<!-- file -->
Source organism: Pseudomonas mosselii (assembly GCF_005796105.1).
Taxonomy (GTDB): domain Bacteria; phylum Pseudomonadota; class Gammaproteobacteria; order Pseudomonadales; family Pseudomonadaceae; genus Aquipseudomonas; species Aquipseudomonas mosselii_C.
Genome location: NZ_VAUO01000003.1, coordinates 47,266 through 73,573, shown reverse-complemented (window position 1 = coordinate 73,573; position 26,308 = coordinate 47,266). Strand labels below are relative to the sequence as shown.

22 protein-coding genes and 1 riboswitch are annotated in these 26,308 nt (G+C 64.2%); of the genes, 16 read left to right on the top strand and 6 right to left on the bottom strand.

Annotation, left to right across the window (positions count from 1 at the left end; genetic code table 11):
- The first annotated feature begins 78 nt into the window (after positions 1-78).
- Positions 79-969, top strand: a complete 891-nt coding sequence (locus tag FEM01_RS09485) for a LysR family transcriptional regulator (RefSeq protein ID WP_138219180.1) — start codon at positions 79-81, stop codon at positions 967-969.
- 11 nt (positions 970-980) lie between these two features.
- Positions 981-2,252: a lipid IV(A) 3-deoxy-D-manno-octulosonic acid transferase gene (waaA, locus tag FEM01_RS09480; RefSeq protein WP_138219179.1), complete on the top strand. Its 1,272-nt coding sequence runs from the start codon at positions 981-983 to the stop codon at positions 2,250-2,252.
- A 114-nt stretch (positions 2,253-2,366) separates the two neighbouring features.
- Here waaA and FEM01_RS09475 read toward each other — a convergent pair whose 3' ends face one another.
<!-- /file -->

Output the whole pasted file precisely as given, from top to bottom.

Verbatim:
Source organism: Pseudomonas mosselii (assembly GCF_005796105.1).
Taxonomy (GTDB): domain Bacteria; phylum Pseudomonadota; class Gammaproteobacteria; order Pseudomonadales; family Pseudomonadaceae; genus Aquipseudomonas; species Aquipseudomonas mosselii_C.
Genome location: NZ_VAUO01000003.1, coordinates 47,266 through 73,573, shown reverse-complemented (window position 1 = coordinate 73,573; position 26,308 = coordinate 47,266). Strand labels below are relative to the sequence as shown.

22 protein-coding genes and 1 riboswitch are annotated in these 26,308 nt (G+C 64.2%); of the genes, 16 read left to right on the top strand and 6 right to left on the bottom strand.

Annotation, left to right across the window (positions count from 1 at the left end; genetic code table 11):
- The first annotated feature begins 78 nt into the window (after positions 1-78).
- Positions 79-969, top strand: a complete 891-nt coding sequence (locus tag FEM01_RS09485) for a LysR family transcriptional regulator (RefSeq protein ID WP_138219180.1) — start codon at positions 79-81, stop codon at positions 967-969.
- 11 nt (positions 970-980) lie between these two features.
- Positions 981-2,252: a lipid IV(A) 3-deoxy-D-manno-octulosonic acid transferase gene (waaA, locus tag FEM01_RS09480; RefSeq protein WP_138219179.1), complete on the top strand. Its 1,272-nt coding sequence runs from the start codon at positions 981-983 to the stop codon at positions 2,250-2,252.
- A 114-nt stretch (positions 2,253-2,366) separates the two neighbouring features.
- Here waaA and FEM01_RS09475 read toward each other — a convergent pair whose 3' ends face one another.